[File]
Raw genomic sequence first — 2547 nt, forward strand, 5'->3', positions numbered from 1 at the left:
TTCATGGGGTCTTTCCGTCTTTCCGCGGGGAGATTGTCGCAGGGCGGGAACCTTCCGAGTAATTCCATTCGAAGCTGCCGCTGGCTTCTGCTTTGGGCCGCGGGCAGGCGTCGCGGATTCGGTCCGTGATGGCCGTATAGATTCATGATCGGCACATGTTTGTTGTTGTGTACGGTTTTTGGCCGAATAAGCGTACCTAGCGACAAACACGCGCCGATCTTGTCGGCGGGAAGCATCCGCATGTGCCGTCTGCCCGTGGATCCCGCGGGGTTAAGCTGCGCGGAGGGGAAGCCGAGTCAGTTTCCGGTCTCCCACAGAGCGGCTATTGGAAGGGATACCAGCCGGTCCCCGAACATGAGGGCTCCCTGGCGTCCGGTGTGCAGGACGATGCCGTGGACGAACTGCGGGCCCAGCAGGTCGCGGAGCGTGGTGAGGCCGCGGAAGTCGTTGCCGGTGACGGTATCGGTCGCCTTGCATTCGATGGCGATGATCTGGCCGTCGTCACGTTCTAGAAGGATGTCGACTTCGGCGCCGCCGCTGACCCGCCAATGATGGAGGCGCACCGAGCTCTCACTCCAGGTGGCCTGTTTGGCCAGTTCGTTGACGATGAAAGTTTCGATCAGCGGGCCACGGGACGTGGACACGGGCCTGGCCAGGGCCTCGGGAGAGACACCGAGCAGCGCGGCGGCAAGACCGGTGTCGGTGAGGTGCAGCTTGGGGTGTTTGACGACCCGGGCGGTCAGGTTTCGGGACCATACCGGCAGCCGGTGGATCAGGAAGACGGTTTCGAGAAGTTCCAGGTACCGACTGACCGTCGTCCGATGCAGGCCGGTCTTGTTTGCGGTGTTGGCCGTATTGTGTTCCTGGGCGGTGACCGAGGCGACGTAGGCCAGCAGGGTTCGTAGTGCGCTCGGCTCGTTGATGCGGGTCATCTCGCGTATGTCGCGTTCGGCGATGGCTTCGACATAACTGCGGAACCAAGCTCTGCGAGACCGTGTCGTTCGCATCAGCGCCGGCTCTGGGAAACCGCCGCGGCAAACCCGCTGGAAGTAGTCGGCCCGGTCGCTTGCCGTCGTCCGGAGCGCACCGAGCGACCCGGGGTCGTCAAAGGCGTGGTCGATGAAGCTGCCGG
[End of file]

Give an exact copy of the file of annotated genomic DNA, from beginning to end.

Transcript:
Raw genomic sequence first — 2547 nt, forward strand, 5'->3', positions numbered from 1 at the left:
TTCATGGGGTCTTTCCGTCTTTCCGCGGGGAGATTGTCGCAGGGCGGGAACCTTCCGAGTAATTCCATTCGAAGCTGCCGCTGGCTTCTGCTTTGGGCCGCGGGCAGGCGTCGCGGATTCGGTCCGTGATGGCCGTATAGATTCATGATCGGCACATGTTTGTTGTTGTGTACGGTTTTTGGCCGAATAAGCGTACCTAGCGACAAACACGCGCCGATCTTGTCGGCGGGAAGCATCCGCATGTGCCGTCTGCCCGTGGATCCCGCGGGGTTAAGCTGCGCGGAGGGGAAGCCGAGTCAGTTTCCGGTCTCCCACAGAGCGGCTATTGGAAGGGATACCAGCCGGTCCCCGAACATGAGGGCTCCCTGGCGTCCGGTGTGCAGGACGATGCCGTGGACGAACTGCGGGCCCAGCAGGTCGCGGAGCGTGGTGAGGCCGCGGAAGTCGTTGCCGGTGACGGTATCGGTCGCCTTGCATTCGATGGCGATGATCTGGCCGTCGTCACGTTCTAGAAGGATGTCGACTTCGGCGCCGCCGCTGACCCGCCAATGATGGAGGCGCACCGAGCTCTCACTCCAGGTGGCCTGTTTGGCCAGTTCGTTGACGATGAAAGTTTCGATCAGCGGGCCACGGGACGTGGACACGGGCCTGGCCAGGGCCTCGGGAGAGACACCGAGCAGCGCGGCGGCAAGACCGGTGTCGGTGAGGTGCAGCTTGGGGTGTTTGACGACCCGGGCGGTCAGGTTTCGGGACCATACCGGCAGCCGGTGGATCAGGAAGACGGTTTCGAGAAGTTCCAGGTACCGACTGACCGTCGTCCGATGCAGGCCGGTCTTGTTTGCGGTGTTGGCCGTATTGTGTTCCTGGGCGGTGACCGAGGCGACGTAGGCCAGCAGGGTTCGTAGTGCGCTCGGCTCGTTGATGCGGGTCATCTCGCGTATGTCGCGTTCGGCGATGGCTTCGACATAACTGCGGAACCAAGCTCTGCGAGACCGTGTCGTTCGCATCAGCGCCGGCTCTGGGAAACCGCCGCGGCAAACCCGCTGGAAGTAGTCGGCCCGGTCGCTTGCCGTCGTCCGGAGCGCACCGAGCGACCCGGGGTCGTCAAAGGCGTGGTCGATGAAGCTGCCGG